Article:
|Published||Designed by Kerry Lee. Published by Pictorial Maps Ltd, Blandford Studio, 71 Blandford St, London, W.1. Printed by Chromoworks Ltd. in Gt. Britain. Copyright in All Countries [London, c.1951]|
|Dimensions||542 x 665 mm|
A decorative mid-century tourist map of London and Westminster, a reduced version of the much larger quad-royal map published for British Railways. This particular example, published by Pictorial Maps Ltd, is in the smaller double-royal format, revised for the Festival of Britain in 1951. In addition to the decorative frame around the outside of the map, the roundel of Epsom is here replaced with a vignette of the Royal Festival Hall, and the original logo for the Travel Association of Great Britain has been replaced with the Festival of Britain's crest, designed by Abram Games.
Like Kerry Lee's other maps, the map is crammed full of vignettes, cartoons, and notes of historic, social, cultural, and natural interest. The names of main roads, attractions, and train stations are emblazoned across the map in ribbons, while notable people from London's history are shown in places associated with them. Under the map's title, an inscription from one of Churchill's Blitz speeches reads 'We would rather see London in ruins and ashes, than that it should be tamely and abjectly enslaved,' a clear nod to Lee's and the publishers' intentions to foster and renew tourism as part of the recovery effort following the Second World War. Surrounding the map, a highly decorative border features vignettes of places further afield.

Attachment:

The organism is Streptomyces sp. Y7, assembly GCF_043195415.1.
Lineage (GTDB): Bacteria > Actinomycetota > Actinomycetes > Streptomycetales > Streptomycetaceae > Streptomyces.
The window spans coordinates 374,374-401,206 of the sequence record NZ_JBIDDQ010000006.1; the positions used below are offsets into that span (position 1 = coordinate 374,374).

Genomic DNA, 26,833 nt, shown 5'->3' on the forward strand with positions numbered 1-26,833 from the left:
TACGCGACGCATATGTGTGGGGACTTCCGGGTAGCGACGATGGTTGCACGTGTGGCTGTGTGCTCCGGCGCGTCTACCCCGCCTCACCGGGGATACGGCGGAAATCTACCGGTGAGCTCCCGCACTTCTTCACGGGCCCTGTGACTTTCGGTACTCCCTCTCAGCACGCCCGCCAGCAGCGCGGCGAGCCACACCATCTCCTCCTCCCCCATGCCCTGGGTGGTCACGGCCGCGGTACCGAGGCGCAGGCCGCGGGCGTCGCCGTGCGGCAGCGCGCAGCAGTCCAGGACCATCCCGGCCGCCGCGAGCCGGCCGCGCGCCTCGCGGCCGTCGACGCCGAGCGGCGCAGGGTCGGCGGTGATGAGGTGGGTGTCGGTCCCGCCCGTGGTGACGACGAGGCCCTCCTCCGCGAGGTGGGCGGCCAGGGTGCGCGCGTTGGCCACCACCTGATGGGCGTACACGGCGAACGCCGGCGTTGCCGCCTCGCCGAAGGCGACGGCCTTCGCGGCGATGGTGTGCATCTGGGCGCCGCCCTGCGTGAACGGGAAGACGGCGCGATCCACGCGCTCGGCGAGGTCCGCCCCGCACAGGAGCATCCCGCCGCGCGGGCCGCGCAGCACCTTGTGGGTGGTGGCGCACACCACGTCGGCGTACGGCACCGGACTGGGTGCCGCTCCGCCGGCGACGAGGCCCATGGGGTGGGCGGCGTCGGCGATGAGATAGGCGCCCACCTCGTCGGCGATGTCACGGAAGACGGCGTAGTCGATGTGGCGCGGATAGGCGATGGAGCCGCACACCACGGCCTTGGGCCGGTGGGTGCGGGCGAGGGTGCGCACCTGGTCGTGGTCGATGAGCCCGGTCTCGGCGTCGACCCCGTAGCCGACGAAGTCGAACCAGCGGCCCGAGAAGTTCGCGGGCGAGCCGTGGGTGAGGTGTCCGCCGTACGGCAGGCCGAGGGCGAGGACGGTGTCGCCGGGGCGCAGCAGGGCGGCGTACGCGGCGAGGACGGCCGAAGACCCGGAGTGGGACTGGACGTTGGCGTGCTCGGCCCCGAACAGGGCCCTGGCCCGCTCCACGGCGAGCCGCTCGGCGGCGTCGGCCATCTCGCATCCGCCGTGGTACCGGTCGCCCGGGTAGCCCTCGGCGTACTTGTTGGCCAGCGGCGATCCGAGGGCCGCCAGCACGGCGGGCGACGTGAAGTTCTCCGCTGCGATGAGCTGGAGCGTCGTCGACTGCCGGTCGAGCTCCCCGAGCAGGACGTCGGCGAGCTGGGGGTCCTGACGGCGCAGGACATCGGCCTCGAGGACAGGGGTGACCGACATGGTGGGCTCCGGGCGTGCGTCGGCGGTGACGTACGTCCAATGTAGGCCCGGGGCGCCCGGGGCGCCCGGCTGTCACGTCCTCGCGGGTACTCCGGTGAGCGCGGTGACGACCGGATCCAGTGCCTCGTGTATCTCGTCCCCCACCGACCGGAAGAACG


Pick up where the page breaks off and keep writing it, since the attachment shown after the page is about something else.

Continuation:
Kerry Ernst Lee (1903-1988) was a British artist, born in Hackney, best known for a series of chromolithograph advertising posters issued by British railways, designed and used to help promote British tourism after the second world war. He attended Reading Schools of Arts and Science, the Slade, and the Sorbonne in Paris. Many of Kerry Lee's maps depict the artist sitting sketching in the corner, with his dog beside him.
Abram Games (1914-1996) was a British poster artist and graphic designer, and one of the most celebrated and influential propagandists of the twentieth century. He served as Official War Artist from 1942, and worked on campaigns for many other enterprises, including Shell, the General Post Office, British Airways, Guinness, and London Transport.
Condition: Surface abrasions to Tower Bridge and the vignette of Hampton Court. Minor water staining to margins, not affecting image.